With the leadership change and reshuffle of Nationals caucus, I took the opportunity to ask Simon Bridges for more comprehensive responsibilities around Seniors. As spokesperson for dementia, elder abuse and palliative care in the Associate Health role, I’ll now be able to build on the important work I began as the Minister for Seniors. With our rapidly ageing population and growing numbers of seniors being abused, financially, psychologically as well as physically, the challenges facing older New Zealanders requires a more holistic approach around healthy ageing and end of life care. I also asked to be moved to the Justice Select Committee where I’m now Deputy Chair and my main focus over the next few months will be dealing with the record number of thirty-four thousand submissions on the ‘End of life choice’ bill sponsored by David Seymour. I don’t support the bill because it has no genuine safeguards to protect the vulnerable whether they are 18 or 80 from coercion and it would allow very easy access to assisted suicide and euthanasia. I support the position taken by the vast majority of health professionals who are ethically opposed to killing their patients and adamantly against the proposed law change. They are asking for better resourced, high quality and readily available palliative care wherever and whenever it is needed. I have had a long association with hospice and end of life care issues which began with the death of my father in the late 90s. A former patron of Mary Potter Hospice and Hospice NZ, I’ve also Chaired a working party on the care of people who are dying for the National Health committee advising the minister and I strongly believe the answer is improved palliative care. That is why, after extensive consultation and discussions with palliative care and experts in chronic pain relief, I’ve drafted a Member’s bill to give better Access to Palliative Care which is now in the Ballot and available to be read through my Facebook and Website www.maggiebarry.co.nz.
It’s been a time of change for National as we farewelled friends and colleagues, Bill English, Steven Joyce & Jonathan Coleman who’ve now retired from political life to pursue other interests. I personally acknowledge their enormous contribution to our country’s prosperity and commend their patriotism and determination for NZ to succeed by building a strong economy that can provide the jobs, health education and housing that we deserve.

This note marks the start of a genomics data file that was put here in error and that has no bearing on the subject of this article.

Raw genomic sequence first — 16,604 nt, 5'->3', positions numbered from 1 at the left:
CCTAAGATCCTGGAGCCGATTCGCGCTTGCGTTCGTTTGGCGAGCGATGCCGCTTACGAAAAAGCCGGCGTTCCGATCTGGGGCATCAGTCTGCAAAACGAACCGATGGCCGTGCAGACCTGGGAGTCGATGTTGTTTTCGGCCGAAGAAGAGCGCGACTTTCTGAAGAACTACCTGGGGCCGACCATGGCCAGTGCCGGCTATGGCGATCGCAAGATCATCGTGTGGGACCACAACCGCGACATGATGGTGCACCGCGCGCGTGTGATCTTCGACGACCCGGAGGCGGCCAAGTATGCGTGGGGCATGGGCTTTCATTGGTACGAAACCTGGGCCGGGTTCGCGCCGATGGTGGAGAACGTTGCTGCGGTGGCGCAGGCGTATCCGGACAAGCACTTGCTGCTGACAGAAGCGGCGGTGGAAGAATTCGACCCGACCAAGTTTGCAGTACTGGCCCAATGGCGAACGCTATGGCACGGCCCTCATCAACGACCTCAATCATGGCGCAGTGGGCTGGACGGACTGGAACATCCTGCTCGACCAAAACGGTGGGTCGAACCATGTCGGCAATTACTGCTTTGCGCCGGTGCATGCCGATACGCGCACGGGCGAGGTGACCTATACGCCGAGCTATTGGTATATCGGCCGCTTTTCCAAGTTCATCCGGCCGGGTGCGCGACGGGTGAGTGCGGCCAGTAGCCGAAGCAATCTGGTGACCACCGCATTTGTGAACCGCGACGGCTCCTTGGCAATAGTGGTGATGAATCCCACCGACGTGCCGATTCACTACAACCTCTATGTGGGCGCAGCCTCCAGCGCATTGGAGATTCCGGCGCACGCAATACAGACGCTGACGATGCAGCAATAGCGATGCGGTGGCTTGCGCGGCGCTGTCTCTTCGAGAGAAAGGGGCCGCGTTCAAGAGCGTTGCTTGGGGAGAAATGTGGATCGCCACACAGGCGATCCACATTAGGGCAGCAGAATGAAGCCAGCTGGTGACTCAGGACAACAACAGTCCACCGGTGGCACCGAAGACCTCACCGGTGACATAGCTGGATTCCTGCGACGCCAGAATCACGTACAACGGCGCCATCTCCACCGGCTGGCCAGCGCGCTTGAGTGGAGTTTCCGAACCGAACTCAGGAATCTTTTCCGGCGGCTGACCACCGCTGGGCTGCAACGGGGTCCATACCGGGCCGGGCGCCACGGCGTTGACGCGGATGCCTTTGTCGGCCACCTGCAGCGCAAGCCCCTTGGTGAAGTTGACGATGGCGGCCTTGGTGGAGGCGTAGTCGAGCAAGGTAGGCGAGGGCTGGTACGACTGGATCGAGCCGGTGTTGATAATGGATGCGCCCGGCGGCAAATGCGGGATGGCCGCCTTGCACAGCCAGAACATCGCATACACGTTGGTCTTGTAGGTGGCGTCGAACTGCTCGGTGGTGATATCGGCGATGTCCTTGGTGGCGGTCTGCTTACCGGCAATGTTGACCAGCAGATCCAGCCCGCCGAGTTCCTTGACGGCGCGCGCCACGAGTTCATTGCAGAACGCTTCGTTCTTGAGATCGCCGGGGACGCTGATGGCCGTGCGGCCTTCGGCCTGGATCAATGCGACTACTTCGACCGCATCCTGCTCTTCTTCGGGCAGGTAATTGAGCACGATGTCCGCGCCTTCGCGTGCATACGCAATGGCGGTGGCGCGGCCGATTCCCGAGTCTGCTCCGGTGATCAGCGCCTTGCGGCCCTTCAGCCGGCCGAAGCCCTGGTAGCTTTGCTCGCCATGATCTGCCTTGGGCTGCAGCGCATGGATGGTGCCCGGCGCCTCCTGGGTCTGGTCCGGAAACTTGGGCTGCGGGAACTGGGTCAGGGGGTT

I’m now a proud and fully-fledged member of the North Harbour Club and looking forward to giving more support to the great work they do to help the promising young achievers of the North Shore. The AIMES awards are going from strength to strength under the leadership of President Aidan Bennett and over the past 20 years the club has raised and distributed north of $2million to help our rising stars get ahead. I enjoyed the NHC Innovation lunch held at the impressive new shared workspaces in the B:Hive. With all the new developments at Smales farm, ‘Techapuna’ is certainly cementing its place as a hub for technology and innovation in Auckland.
As the former lead Minister for WW100 commemorations, I had the privilege of representing our country and officially opening NZ memorials at the battle sites in Western Europe - Passchendaele, Messines, Arras tunnels and Le Quesnoy where so many of our brave soldiers perished. It is an honour to now be Nationals spokesperson for Veterans’ and I’ve embarked on a series of meetings to get to know and reacquaint myself with the various groups that represent our returned servicewomen and men. Grant and I are members of our local Devonport RSA and our fathers and grandfathers served in both World War One and Two and we will be paying our respects at several ANZAC Day services this month. Even if you can’t make it to the parades, I’d encourage you all to at least pause even for a minute or two on the 25th of April to remember those who gave their tomorrow’s for our today. We will remember them.